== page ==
Virgin River Coalition organizes ‘RiverWalk’ event

By CHERYL JENSEN

Progress

A group gathered at Hafen Park in Mesquite for a River-Walk guided by biologist Mike Swink. Photo by Cheryl Jensen

As part of Mesquite Days, a special “RiverWalk” activity took place on Saturday morning May 7th. Sponsored by the Town of Mesquite and the Virgin River Coalition, the event kicked off in Hafen Park. The informative nature hike was led by biologist Mike Swink.

As the crowd walked along the trail leading to the river, Swink spoke of the vegetation and birds that call the area home.

“The Virgin River is a beautiful river with a diversity of habitats due to the canopy of native trees and plants and understory for nesting areas,” Swink said.

Fremont poplars are part of that canopy, Swink added. In addition to this, Coyote’s and Gooding’s willows with their furrowed gray bark and silky gray leaves can reach 4 to 5 feet tall, forming dense growing areas. Plants with short arrows add to the undergrowth. Swink also pointed to the blooming Mesquite Screwbean trees with their sharp thorns.

“All of these support the many varied bird species such as summer tanger, Gambel’s quail, mourning doves and Lucy’s warbler,” Swink said. “Other birds include the red-winged blackbirds and the northern rough-winged swallows that make a sound when taking off in flight that almost sounds like a song.”

Swink noted that there are five species of swallows that live along the river, including cliff swallows that live under the Riverside Bridge. Bells Vireo can also be heard with his sometimes piercing chem.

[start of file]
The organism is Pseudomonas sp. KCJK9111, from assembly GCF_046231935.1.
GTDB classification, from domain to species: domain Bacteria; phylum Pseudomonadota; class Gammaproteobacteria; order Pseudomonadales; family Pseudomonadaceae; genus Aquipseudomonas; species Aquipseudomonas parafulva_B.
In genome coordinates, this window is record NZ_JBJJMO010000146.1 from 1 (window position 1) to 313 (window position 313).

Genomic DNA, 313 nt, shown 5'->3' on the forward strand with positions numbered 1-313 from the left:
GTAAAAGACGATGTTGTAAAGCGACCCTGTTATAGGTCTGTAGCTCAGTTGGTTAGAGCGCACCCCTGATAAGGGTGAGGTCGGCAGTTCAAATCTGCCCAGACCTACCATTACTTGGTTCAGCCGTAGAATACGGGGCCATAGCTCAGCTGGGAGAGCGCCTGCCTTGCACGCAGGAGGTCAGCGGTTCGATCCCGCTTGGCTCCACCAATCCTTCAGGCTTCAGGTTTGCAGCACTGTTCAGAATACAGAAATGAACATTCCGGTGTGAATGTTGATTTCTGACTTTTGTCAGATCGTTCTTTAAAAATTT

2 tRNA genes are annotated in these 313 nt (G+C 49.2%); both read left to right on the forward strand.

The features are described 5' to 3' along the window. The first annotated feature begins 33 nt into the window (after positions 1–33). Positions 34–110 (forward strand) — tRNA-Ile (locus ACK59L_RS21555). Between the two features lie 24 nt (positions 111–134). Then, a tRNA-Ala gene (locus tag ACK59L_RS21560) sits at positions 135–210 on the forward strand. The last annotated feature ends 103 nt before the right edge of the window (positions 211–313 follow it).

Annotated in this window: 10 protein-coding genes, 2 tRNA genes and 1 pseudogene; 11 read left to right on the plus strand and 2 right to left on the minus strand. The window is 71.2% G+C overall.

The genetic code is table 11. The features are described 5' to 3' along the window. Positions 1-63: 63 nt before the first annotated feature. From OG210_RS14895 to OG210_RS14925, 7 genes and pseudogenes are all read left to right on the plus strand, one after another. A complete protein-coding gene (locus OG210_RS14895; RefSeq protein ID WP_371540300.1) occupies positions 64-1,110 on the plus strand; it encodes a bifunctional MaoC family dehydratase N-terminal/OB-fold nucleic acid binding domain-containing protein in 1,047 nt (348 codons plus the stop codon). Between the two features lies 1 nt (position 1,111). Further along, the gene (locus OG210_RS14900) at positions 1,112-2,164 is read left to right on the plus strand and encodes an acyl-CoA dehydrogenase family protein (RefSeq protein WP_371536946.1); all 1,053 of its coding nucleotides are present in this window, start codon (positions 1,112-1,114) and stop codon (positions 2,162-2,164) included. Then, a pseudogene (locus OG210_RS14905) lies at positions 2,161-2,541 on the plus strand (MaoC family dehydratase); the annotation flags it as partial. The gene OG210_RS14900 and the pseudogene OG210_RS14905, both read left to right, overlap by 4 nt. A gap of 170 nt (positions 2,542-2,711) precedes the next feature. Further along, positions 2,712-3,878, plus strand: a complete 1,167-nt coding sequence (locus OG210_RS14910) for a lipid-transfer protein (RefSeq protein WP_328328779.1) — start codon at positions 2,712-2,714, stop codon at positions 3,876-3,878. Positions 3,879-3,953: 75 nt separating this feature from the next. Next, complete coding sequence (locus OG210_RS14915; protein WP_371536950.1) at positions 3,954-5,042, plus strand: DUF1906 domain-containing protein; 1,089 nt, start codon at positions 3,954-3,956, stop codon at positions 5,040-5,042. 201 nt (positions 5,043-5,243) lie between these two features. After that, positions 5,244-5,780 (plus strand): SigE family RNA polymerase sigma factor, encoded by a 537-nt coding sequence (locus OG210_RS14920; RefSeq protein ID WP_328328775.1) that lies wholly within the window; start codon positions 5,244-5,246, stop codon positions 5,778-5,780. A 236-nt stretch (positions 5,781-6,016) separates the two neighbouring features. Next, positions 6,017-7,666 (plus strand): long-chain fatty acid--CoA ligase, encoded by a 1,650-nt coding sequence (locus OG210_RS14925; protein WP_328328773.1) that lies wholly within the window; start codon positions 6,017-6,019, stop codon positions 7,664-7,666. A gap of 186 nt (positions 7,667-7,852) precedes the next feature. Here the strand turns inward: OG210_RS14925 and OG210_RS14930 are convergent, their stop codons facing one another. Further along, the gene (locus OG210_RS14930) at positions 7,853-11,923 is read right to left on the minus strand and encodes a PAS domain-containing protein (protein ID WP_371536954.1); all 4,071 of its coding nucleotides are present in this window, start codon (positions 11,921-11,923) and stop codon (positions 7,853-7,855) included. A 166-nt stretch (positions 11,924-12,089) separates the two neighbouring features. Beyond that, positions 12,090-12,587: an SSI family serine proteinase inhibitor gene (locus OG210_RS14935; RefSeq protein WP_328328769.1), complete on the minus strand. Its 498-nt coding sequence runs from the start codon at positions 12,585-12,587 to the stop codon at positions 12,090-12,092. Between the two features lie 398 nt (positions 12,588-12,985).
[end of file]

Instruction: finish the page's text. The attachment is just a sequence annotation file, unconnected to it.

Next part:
“There are so many calls it’s like a musical performance,” Swink said. “And if you go there early in the morning, you can count the number of different species thanks to the many songs of the birds. Birds use their song to define their territory and call their mates.

The river is a dynamic system with water flow changing with the seasons and the amount of rain and snowmelt, Swink said. He pointed out that when the flow is lower, sandbars form and vegetation settles on the small “islands”. Then the river bed changes.

“This area has incredible diversity between wildlife living near the river, and then ten miles away the wildlife and vegetation are so different that the elevation reaches 8,000 feet,” Swink said.

The Virgin River Coalition is working with the BLM, Mesquite Irrigation Company, City of Mesquite and Clark County on the Lower Virgin River Integrated Watershed Project. They sponsor clean-up days along the river. With a state grant, they are also working on contactless pollution by helping people become aware that debris can be transported far from where it is thrown. They also work to remove invasive species and restore native plants and trees along the Virgin River.

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Joseph K. Bennett